Getty Images

LeBron James scores 35 points, Cavaliers sweep Raptors

11 Comments

TORONTO — LeBron James scored 35 points, Kyrie Irving added 27 and the Cleveland Cavaliers completed a four-game sweep of Toronto, beating the Raptors 109-102 on Sunday to give James his seventh consecutive trip to the Eastern Conference Finals.

Kyle Korver scored 18 points to help the Cavaliers become the first team to win eight straight playoff games the year following a title, and the first team to win eight straight in consecutive postseasons.

Channing Frye had 10 points, and Cleveland finished 16 for 41 from 3-point range.

They finished off the Raptors about an hour before Game 4 between the Celtics and Wizards tipped off in Washington.

That series won’t end until Wednesday night at the earliest, and could run until Monday night, meaning the Cavaliers will have plenty of time to rest before the Eastern Conference Finals.

James added nine rebounds and six assists. Irving had nine assists.

Serge Ibaka scored 23 points, and DeMar DeRozan had 22 for Toronto. The Raptors took their first fourth-quarter lead of the series but couldn’t avoid their fourth straight loss.

Making his second start in place of injured point guard Kyle Lowry, Cory Joseph had 20 points and 12 assists for Toronto, which lost in six games against Cleveland last year in the Conference Finals. P.J Tucker had 14 points and 12 assists in his first career playoff start.

Lowry sprained his left ankle in the third quarter of Game 2, and aggravated the injury while trying to warm up for Friday’s Game 3. He was not active Sunday.

A 3 by Toronto’s Fred Van Vleet cut it to 87-86 at 9:51 of the fourth, but James answered with a 3. Toronto kept it close, and took a 93-93 lead when Ibaka converted a three-point play with 6:38 left.

Irving responded with a 3 and, following a missed shot by DeRozan, added a pair of free throws to put Cleveland up 97-92 at 5:54. After a basket by Cory Joseph, Irving added two more free throws and a layup, scoring all of Cleveland’s points in an 11-2 run that gave the Cavs a 103-95 edge with 4:00 remaining.

Cleveland missed nine of its first 12 field-goal attempts, including four straight 3-point shots, and trailed 26-15 with 2:38 left in the first, but Toronto couldn’t hold its lead. James converted a three-point play with 15 seconds left in the first to tie it at 28-all after one.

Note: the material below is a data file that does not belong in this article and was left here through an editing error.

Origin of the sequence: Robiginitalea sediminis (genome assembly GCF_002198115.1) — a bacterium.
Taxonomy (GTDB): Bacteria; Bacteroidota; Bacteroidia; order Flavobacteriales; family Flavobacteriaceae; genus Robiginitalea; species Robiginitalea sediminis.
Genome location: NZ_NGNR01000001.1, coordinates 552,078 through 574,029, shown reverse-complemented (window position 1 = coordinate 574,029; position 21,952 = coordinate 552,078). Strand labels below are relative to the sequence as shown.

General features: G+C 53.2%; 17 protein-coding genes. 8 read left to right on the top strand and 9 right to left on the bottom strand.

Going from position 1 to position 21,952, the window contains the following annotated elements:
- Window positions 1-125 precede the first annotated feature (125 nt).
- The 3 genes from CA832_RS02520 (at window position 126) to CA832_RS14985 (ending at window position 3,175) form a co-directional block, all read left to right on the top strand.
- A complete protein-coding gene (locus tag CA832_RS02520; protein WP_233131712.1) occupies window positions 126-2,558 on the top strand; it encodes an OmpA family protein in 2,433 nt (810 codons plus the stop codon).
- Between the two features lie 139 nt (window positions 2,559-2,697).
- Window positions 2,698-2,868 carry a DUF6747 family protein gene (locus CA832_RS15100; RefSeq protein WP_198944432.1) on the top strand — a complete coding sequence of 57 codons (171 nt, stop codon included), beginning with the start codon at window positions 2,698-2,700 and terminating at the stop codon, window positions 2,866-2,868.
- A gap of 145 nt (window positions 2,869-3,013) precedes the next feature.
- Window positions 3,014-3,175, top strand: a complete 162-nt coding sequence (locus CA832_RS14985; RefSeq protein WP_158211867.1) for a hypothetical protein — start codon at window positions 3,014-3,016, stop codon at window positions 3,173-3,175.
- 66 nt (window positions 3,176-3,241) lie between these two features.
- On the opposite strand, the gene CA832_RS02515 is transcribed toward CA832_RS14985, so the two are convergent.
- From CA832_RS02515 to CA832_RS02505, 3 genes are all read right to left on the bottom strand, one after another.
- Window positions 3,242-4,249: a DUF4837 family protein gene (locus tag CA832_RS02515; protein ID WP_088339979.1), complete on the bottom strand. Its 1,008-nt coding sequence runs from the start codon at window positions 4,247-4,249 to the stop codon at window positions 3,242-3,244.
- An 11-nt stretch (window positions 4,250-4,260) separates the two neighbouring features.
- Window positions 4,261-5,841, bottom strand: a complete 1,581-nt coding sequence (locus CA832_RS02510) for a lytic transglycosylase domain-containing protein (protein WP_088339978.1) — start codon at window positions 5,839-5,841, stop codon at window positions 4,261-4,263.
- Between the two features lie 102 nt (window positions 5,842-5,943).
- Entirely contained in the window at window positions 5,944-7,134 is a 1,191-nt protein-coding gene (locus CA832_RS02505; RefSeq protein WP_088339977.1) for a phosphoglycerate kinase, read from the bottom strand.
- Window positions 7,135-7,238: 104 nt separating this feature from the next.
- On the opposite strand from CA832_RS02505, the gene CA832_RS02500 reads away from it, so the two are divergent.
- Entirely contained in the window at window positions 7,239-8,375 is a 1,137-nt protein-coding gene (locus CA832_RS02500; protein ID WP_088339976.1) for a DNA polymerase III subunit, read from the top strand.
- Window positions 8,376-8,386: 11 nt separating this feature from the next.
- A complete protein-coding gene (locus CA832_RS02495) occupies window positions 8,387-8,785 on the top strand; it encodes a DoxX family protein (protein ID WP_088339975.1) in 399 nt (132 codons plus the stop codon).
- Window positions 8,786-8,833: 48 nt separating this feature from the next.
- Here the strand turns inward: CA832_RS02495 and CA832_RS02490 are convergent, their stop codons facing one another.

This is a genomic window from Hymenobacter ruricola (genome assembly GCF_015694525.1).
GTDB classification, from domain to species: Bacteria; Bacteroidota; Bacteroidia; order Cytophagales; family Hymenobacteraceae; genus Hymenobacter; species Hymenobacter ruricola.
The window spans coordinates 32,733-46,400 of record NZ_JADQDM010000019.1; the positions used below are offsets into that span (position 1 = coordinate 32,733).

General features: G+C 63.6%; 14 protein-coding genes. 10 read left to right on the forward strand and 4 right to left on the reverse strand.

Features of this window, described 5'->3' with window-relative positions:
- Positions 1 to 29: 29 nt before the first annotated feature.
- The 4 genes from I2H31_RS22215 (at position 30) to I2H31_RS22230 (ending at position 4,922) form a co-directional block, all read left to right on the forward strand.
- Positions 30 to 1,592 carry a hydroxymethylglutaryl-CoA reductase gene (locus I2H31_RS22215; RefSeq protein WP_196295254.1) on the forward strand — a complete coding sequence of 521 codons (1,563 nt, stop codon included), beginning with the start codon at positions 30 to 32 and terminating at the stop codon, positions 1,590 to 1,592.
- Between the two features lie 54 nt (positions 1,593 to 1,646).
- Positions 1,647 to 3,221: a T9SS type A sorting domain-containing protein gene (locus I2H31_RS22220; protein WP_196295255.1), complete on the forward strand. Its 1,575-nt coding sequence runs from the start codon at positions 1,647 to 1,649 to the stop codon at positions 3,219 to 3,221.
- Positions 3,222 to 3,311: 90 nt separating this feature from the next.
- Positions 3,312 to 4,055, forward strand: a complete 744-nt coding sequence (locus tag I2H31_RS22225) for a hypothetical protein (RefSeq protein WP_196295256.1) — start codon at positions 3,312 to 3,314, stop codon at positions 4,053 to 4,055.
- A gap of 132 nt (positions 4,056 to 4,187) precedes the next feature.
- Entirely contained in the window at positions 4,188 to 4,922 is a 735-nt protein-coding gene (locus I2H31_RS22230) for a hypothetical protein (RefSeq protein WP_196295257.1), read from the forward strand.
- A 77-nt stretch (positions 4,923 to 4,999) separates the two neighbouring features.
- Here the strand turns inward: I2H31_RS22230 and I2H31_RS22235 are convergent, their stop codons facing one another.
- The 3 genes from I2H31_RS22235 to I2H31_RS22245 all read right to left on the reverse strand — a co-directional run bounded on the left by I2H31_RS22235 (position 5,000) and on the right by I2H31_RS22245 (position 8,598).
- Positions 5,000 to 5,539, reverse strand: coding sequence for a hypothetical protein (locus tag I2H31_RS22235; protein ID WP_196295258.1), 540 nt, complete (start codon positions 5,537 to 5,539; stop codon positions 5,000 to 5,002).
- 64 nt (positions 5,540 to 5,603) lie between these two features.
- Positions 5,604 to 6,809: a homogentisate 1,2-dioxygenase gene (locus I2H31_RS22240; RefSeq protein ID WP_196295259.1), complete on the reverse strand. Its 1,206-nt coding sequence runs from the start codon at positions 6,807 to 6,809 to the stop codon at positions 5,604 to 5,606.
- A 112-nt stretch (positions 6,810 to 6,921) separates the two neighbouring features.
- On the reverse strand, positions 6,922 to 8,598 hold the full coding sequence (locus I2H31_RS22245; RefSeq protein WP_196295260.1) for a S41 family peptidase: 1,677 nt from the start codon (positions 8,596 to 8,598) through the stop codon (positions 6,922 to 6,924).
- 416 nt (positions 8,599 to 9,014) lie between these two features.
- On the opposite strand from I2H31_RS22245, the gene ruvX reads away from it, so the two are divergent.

Following a replay review, Cleveland’s Shumpert was called for a technical foul in the second after he kneed DeRozan in the ground area while rising for a jump shot, an incident that left DeRozan lying on the court in pain.

The Cavaliers started a 17-7 run while DeRozan was on the bench, opening a 51-41 lead with 3:46 left in the second. Korver scored 16 points in the second, making four 3-pointers, as Cleveland led 61-49 at halftime.

James scored 10 points in the third but the Raptors got nine from DeRozan and seven from Ibaka to close the gap. Toronto trailed 85-80 heading to the fourth.

TIP-INS

Cavaliers: Cleveland has swept its opponent all nine times it has taken a 3-0 series lead. … Korver’s career high for points in a quarter is 17. … James was the only Cleveland player to shoot a free throw in the first half. He went 3 for 3 from the line.

Raptors: Toronto shot 10 for 29 from 3-point range. … The Raptors used a different starting lineup in all four games. … DeRozan’s eight assists were a career playoff-high.

Lakers owner Jeanie Buss: ‘I have complete faith in Magic Johnson … I have patience’

AP Photo/Danny Moloshok
Leave a comment

Shortly after she hired Magic Johnson as team president last year, Lakers owner Jeanie Buss said she’d be heartbroken if the Lakers didn’t have an All-Star in 2018, when the game was in Los Angeles. Her urgency was apparent.

Of course, the Lakers didn’t have an All-Star last season. None came close.

But then they signed LeBron James this summer, and Buss has changed her tune.

The Rich Eisen Show:

Buss:

I have complete faith in Magic Johnson in terms of his ability to be a leader, to know how to put together a winner. And I have patience. And I think what he’s done has exceeded my expectations, how quickly they’ve kind of turned around the roster.

Johnson has done a great job running the Lakers. He cleared cap space while maintaining plenty of assets and convinced LeBron to sign.

The degree of difficulty on that is… debatable. Perhaps, LeBron just decided to join the Lakers and didn’t need much convincing.

What’s next for Johnson?

Maybe Rajon Rondo, Lance Stephenson, Michael Beasley and JaVale McGee will fit well with LeBron. Maybe Brandon Ingram, Kyle Kuzma, Lonzo Ball and Josh Hart are ready to compete deep into the playoffs.

I’m skeptical, which means Johnson’s next steps will be tricky. He has more than earned Buss’ faith, and her patience gives him even more latitude to build as he sees fit.

Still, it’s a bit odd to see a team acquire a 33-year-old superstar then shift into a more-patient approach. LeBron’s prime won’t last forever.

It’s on Johnson to maximize it.

Danny Ainge roasts Celtics players on Twitter

Tim Bradbury/Getty Images
Leave a comment